The Victorian government recently announced several proposed changes to land tax, which will come into effect from July 1, 2023, if they are legislated. These are designed to help bring the state economy back into surplus from the debt incurred during the pandemic. There is significant pushback from industry lobby groups, but the short story is that, while inconvenient, this is going to be a nothing sandwich when it comes to the effect on the overall market. Any increase in land taxes will be easily offset by the increase in rents by several orders of magnitude, having soared 14.6% in the last 12 months. We expect 2024 to deliver another year of double-digit growth in rents before rent increases begin to taper off to mid-single digits in 2025. Let’s have a look at the land tax changes.
From 1 January 2024, the tax-free threshold for general land tax rates will temporarily decrease from $300,000 to $50,000. Those who pay land tax will attract a temporary additional fixed charge starting at $500 for landholdings between $50,000 and $100,000. There will be a $975 fixed charge for landholdings above $100,000, and the tax rates will temporarily increase by 0.1% for both general and trust taxpayers with holdings above $300,000 and $250,000, respectively. Land taxes are tax deductible, and these changes are estimated to raise $4.7 billion to repay COVID debt over four years.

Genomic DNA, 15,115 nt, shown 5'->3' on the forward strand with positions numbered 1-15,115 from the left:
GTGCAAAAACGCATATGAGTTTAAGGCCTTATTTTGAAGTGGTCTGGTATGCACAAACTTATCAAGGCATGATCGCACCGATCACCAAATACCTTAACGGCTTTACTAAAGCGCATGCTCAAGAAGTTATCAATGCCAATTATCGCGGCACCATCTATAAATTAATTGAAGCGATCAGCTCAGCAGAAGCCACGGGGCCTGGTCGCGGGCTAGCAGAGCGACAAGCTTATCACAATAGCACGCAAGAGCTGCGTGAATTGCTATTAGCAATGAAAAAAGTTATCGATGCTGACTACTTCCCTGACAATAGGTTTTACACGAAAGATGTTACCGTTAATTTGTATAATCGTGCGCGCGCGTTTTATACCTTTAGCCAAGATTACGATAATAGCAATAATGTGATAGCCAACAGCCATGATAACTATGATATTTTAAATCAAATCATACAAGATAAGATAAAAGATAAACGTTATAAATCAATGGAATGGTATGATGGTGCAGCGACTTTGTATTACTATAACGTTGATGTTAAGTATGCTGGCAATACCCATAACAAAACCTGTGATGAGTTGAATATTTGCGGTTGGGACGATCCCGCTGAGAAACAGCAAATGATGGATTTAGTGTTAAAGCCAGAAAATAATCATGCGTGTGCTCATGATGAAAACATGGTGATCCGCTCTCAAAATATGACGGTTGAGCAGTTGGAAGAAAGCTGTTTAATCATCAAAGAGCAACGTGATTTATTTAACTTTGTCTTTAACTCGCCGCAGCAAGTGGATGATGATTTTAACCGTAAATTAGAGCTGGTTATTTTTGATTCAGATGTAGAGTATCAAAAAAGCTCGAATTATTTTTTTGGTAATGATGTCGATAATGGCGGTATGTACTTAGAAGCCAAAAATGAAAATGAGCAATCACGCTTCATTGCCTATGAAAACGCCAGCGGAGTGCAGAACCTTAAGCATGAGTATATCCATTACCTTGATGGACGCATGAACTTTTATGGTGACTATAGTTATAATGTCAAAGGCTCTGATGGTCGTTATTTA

It is expected these tax changes will apply until 30 June 2033. The existing land tax exemptions will continue to apply. This includes exemptions on the primary place of residence, primary production land, land used by charities, and residential care facilities.
The government has argued that the changes to land tax are necessary to raise revenue. The government’s only way of ‘making’ money is by taxing its constituents in one form or another. The other side of the argument is that the increase in land tax will make it more difficult to buy a property, thereby decreasing the demand for rental property (in the middle of a rental crisis), which ultimately ends up with the costs being added to rents. I imagine that if you were able to find decent time series datasets for all the drivers of the property market, then plug them in and run a multivariate regression, you would be able to confirm that there’s a positive correlation between increased land tax and higher rent prices. But the effect would almost certainly be so small that it would be inconsequential.
The boring truth is that the rental market is going to get tighter regardless, and in most cases, the rise in rents has already offset the land tax charges by several orders of magnitude. It also won’t change the long-term capital growth of the market since the biggest driver of asset prices, by far, is central bank liquidity. Another way we could look at it is to find an analogue market. For example, in California, all property (even your primary place of residence) is subject to around 1% tax every year. This is calculated on the combined value of the building and the land rather than the land alone. Yet long-term property prices there continue to track the growth rates of Sydney and Melbourne extremely closely. This won’t stop the media from reporting on it until people get bored and move on to the next topic though. For us, the long-term investment thesis still hasn’t changed and we expect the property market to continue to push higher until the first rate drop, then move into boom time conditions as rates begin to fall.